Mark CK researched doctor's journals and writings from the 17th and 18th centuries while working on a book about pirate surgeons and reports back with a guide to writing in the style of the day, which involves a lot of bad Latin, irregular spelling, and extra letters used as emphasis.
Of course, English spelling hadn't been standardized at the time, but that doesn't explain doctors' penchant for spelling the same word three different ways in a single paragraph. And the recourse to Latinified words was surely just showing off an expensive education; likewise, randomly using "eth" as a past-tense suffix was probably just about sprinkling Biblical gravitas around.
9. Occasionally run the letters 'o' & 'e' together in the Latin fashion to form 'œ' as well as running 'a' & 'e' together to form 'æ.' The 'æ' is more common than the 'œ.' It often appears at the beginning of words that have no reason to have one or the other letters, which looks like 'Æ.' So you might decide to say, "Æ ate eht pices of pi" or " I æte eyt peeces of pye." However, don't overuse this because " Æ æte æyt pæces of pæ" just looks silly.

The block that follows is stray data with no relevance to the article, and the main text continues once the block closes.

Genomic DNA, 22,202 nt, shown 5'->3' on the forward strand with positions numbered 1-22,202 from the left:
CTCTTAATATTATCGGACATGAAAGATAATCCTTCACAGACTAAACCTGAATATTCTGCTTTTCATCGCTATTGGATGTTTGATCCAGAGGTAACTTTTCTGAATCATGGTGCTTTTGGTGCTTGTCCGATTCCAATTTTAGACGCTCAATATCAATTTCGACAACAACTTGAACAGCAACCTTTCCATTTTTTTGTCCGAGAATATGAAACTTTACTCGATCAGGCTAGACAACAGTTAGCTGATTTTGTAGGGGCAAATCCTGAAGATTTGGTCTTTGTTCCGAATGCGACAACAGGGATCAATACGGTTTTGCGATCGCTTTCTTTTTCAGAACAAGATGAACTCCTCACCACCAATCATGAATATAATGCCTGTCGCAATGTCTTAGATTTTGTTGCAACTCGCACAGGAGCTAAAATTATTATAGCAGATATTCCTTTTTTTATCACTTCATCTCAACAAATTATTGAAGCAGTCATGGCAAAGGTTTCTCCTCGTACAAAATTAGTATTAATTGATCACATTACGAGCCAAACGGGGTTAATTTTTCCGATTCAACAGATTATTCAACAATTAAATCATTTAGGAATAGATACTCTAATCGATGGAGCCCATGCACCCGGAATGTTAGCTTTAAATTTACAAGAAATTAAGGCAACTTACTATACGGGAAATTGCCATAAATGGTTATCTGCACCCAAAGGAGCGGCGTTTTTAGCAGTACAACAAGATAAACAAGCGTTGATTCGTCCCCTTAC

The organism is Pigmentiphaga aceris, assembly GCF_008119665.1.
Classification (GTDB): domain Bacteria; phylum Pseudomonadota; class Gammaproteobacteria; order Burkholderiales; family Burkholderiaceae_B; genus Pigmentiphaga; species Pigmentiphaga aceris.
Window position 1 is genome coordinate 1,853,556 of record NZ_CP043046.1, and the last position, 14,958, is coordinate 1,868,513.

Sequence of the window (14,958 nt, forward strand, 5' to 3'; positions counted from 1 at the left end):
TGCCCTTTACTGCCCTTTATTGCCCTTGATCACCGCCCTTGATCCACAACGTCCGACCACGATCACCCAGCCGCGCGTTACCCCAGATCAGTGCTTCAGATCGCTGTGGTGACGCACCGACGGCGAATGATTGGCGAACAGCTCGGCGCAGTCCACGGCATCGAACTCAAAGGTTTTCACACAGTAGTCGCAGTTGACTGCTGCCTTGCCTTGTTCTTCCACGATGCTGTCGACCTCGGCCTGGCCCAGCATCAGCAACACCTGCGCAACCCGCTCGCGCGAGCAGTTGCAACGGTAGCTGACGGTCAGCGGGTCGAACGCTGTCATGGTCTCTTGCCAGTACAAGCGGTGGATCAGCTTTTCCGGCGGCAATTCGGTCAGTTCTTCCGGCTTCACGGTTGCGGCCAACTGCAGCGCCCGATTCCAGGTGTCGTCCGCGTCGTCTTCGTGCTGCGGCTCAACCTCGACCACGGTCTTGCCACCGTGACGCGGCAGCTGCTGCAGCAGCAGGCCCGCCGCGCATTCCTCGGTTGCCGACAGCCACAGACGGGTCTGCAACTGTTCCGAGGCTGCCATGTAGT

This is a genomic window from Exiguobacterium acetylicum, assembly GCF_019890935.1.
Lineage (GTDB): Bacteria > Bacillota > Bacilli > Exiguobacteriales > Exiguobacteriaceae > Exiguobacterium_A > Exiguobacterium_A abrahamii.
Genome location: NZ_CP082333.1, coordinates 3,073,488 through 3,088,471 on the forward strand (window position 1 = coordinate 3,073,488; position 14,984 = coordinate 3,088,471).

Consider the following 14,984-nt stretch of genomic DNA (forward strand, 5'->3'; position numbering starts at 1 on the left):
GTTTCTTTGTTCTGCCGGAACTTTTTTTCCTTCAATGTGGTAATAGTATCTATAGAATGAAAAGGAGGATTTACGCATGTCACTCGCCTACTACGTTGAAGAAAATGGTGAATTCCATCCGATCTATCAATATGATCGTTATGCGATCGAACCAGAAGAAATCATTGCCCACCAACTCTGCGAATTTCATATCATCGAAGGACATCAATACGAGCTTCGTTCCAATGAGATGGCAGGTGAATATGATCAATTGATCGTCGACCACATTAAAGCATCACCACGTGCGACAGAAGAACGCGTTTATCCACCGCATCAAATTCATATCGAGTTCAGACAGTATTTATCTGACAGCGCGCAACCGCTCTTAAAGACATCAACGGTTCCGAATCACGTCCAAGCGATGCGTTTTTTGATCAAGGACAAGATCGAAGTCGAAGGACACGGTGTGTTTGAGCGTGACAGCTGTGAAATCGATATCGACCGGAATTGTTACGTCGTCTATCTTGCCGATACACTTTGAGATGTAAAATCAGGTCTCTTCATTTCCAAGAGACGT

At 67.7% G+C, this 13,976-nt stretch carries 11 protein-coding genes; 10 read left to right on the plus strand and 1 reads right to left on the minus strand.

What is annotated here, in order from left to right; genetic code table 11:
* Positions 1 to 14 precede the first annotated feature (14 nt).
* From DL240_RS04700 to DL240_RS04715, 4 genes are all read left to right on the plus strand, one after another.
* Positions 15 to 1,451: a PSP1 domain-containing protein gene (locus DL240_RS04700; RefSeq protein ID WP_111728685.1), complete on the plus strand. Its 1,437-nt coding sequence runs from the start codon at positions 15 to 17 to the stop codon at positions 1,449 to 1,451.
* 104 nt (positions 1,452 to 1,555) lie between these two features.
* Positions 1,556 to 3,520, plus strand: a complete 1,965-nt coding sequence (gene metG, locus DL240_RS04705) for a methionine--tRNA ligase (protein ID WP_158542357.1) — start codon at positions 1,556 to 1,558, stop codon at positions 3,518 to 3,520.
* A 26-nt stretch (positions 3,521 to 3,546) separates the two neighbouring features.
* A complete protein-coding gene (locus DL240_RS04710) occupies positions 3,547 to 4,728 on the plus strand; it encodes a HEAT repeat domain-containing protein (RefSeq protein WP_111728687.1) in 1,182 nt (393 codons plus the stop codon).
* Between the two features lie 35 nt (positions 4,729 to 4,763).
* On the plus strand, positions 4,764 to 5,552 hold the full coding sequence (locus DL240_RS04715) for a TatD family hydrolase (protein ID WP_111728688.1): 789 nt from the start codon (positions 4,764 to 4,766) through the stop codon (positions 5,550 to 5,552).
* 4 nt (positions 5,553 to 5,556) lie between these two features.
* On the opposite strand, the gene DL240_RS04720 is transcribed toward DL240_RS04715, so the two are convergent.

10. Make some of the words ending with an 'ess' sound positively biblical by adding 'eth' to the end of them. So, for example, 'suffice' becomes 'sufficeth' or (even better) 'sufeyceth.'
11. Some authors use apostrophes, others didn't. Many used them, but not correctly and certainly not consistently. So feel free to randomly toss some apostrophes into your text as the mood suits you. (Which is not all that different than the way many people do it today. Your author included. Ahem.)
12. If you want to change to the opposite meaning of a word, throw an 'un' at the beginning of it. For example, if you wanted to talk about someone not wearing a cloth, you could write 'He unwore the cloath.'
(Image: Traveling Scriptorium)